The rapidly growing area of African cinema

For years Hollywood has attempted to tell Africa’s story- but this is invariably flawed because it is seen through a western prism. With movies like Blood Diamond, Tears of the Sun and The Last King of Scotland, African’s have been depicted as destructive and uncivilized, brutally killing one another for personal gain. Often the African story is left untold, as an Academy Award is enough to dismiss all questions of truth. African’s, however, come from an oral tradition. They are storytellers by nature, which is perhaps what makes African Cinema so attractive. What is possibly most interesting about Nollywood, is its raw delivery of the city of Lagos as a dangerous place, indulged in heavy doses of drama, with a hint of dark west-African witchcraft. A limited amount of capital to fund such things as the building of sets’ has made Nollywood a phenomenal medium to explore the city of Lagos and learn more about the Nigerian culture through location shooting.

At the start of its era, few people would have suspected the Nigerian Film Industry, commonly referred to as ‘Nollywood’, of having the potential to produce the highest number of films in the world. Today, Bollywood is battling to hold this title as Nollywood was ranked second in 2009, beating the United States, according to a global cinema survey conducted by the UNESCO Institute for Statistics. Some might compare it to the United States variation of Fordism in the 1940s -1960s, where mass production encouraged mass consumption. Similarly in Lagos, mass production of cheaply made feature films distributed commonly on VCD and DVD, has made it affordable for everyone to enjoy; targeting an audience that expands further than those who can afford the luxuries of movie tickets.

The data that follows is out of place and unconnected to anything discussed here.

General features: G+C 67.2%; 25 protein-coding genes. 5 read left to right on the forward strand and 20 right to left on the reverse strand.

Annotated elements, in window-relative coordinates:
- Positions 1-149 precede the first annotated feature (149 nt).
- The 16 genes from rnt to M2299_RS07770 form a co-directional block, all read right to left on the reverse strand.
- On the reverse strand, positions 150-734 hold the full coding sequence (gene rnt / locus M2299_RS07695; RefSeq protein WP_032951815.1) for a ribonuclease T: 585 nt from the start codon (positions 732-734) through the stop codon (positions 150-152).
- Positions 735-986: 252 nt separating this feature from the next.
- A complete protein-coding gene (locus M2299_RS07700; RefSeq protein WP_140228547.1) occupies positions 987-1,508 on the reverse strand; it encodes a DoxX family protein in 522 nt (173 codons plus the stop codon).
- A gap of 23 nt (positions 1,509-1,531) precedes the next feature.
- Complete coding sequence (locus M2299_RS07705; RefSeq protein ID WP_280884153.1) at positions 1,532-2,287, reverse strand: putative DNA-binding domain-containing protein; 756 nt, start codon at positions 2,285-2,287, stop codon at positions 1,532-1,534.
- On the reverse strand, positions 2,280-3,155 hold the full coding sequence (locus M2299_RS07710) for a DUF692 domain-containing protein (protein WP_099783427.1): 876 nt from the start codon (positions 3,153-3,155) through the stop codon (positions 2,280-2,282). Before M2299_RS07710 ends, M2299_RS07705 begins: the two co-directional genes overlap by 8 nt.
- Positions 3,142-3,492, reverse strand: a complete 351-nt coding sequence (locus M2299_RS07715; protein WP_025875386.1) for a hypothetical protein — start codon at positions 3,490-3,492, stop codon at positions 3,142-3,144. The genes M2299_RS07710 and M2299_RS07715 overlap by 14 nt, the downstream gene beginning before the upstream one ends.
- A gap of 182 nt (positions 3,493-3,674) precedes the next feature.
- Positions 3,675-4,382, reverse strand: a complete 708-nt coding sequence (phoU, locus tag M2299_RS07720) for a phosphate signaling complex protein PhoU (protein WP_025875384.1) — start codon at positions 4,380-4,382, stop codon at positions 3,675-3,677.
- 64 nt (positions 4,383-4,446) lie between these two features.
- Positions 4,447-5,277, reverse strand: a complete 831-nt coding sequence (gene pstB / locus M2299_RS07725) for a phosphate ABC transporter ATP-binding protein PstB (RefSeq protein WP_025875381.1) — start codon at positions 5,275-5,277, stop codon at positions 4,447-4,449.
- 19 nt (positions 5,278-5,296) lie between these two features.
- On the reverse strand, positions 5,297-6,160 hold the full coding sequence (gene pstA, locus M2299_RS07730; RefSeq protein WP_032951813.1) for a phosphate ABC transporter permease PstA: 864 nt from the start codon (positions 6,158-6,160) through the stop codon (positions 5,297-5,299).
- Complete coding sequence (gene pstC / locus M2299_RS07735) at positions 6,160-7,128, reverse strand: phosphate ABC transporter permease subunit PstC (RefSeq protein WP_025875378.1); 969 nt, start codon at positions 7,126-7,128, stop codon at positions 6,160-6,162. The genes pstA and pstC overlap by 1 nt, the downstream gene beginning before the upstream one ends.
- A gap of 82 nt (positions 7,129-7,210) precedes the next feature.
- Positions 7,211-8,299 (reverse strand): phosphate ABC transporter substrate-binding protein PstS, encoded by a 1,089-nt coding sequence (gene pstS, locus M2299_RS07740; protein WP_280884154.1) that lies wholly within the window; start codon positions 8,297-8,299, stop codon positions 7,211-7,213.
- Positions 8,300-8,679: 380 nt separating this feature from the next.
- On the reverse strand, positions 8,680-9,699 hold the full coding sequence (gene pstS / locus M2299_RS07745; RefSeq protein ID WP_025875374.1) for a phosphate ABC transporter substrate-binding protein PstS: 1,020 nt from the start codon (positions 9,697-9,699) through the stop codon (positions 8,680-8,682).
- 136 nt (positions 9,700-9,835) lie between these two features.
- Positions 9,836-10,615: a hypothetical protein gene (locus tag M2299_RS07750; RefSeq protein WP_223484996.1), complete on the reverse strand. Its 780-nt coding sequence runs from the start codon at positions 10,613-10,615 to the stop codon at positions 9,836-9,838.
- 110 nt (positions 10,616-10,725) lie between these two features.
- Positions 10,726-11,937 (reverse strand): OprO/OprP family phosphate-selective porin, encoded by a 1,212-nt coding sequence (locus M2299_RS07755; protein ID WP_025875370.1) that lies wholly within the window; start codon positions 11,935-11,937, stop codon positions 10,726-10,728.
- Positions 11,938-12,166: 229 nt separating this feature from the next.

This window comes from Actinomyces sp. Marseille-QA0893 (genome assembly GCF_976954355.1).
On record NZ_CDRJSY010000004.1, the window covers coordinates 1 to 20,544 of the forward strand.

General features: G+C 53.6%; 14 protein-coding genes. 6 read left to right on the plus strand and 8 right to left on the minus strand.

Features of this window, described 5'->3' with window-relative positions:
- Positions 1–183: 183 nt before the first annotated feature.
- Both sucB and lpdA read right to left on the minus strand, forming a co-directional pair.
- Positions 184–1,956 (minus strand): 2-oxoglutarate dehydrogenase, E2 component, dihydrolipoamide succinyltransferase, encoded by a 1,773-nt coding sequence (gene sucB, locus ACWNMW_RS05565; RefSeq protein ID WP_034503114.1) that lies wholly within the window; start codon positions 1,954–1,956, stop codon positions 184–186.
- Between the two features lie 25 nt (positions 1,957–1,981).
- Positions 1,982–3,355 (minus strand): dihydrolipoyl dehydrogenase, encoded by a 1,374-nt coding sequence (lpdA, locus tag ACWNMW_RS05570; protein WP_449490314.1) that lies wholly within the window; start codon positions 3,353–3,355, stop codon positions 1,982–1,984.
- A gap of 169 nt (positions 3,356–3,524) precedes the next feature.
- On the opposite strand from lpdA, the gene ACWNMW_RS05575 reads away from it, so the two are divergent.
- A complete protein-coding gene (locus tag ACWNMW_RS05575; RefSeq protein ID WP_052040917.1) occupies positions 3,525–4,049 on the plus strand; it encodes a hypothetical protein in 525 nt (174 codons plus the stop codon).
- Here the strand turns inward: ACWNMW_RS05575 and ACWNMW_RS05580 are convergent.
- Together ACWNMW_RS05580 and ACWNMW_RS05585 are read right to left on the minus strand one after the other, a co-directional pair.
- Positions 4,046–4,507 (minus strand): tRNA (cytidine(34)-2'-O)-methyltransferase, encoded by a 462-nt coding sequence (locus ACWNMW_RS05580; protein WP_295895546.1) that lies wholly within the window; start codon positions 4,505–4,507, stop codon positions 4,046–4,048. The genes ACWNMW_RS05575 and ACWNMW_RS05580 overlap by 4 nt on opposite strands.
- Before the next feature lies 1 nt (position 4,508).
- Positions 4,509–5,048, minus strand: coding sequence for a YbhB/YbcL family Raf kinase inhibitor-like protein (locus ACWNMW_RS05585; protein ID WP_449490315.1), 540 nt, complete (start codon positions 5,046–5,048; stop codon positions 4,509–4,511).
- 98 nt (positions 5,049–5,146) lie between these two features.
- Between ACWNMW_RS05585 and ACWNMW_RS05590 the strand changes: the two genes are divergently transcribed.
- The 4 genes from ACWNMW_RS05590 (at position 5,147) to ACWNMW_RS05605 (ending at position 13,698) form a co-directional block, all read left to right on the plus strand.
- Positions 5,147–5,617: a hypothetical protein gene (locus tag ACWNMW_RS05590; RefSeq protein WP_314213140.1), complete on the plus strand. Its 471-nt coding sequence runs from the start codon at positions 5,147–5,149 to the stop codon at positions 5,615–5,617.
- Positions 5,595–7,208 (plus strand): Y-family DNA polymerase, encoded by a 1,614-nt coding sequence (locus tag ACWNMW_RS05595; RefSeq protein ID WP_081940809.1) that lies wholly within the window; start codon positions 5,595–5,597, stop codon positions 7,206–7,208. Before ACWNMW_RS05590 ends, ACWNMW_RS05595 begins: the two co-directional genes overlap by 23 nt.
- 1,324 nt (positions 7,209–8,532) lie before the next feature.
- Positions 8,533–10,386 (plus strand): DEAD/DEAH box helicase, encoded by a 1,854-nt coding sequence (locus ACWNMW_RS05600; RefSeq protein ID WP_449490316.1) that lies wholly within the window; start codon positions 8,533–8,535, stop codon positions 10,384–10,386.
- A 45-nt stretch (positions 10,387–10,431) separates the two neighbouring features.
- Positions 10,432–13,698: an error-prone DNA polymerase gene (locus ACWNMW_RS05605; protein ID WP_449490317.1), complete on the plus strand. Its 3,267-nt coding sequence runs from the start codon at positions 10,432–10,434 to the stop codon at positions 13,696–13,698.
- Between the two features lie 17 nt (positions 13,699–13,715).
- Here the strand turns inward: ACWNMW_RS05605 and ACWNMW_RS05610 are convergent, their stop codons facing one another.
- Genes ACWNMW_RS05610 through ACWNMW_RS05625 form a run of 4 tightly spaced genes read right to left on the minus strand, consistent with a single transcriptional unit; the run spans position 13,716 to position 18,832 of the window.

Although there are distinct differences between Nollywood and Hollywood, Nollywood has borrowed some ideas from its American rival. On the 30th May 2005, the first African Movie Academy Awards (AMAA) ceremony was held in Nigeria, to recognize the people responsible for Africa’s best 2004 films. Not only does this shed light on some of Africa’s star talent, but it has also created an incentive for producers and directors in other nations of the African continent to strive for excellence. For example, in 2011, the AMAA’s received the highest number of entries from Kenya, adding up to a total of 27 entries. Winning an AMAA is also, reportedly, a way to win access into the world film festival circuits, which could open doors to more funding for African film projects as well as international acclaim.


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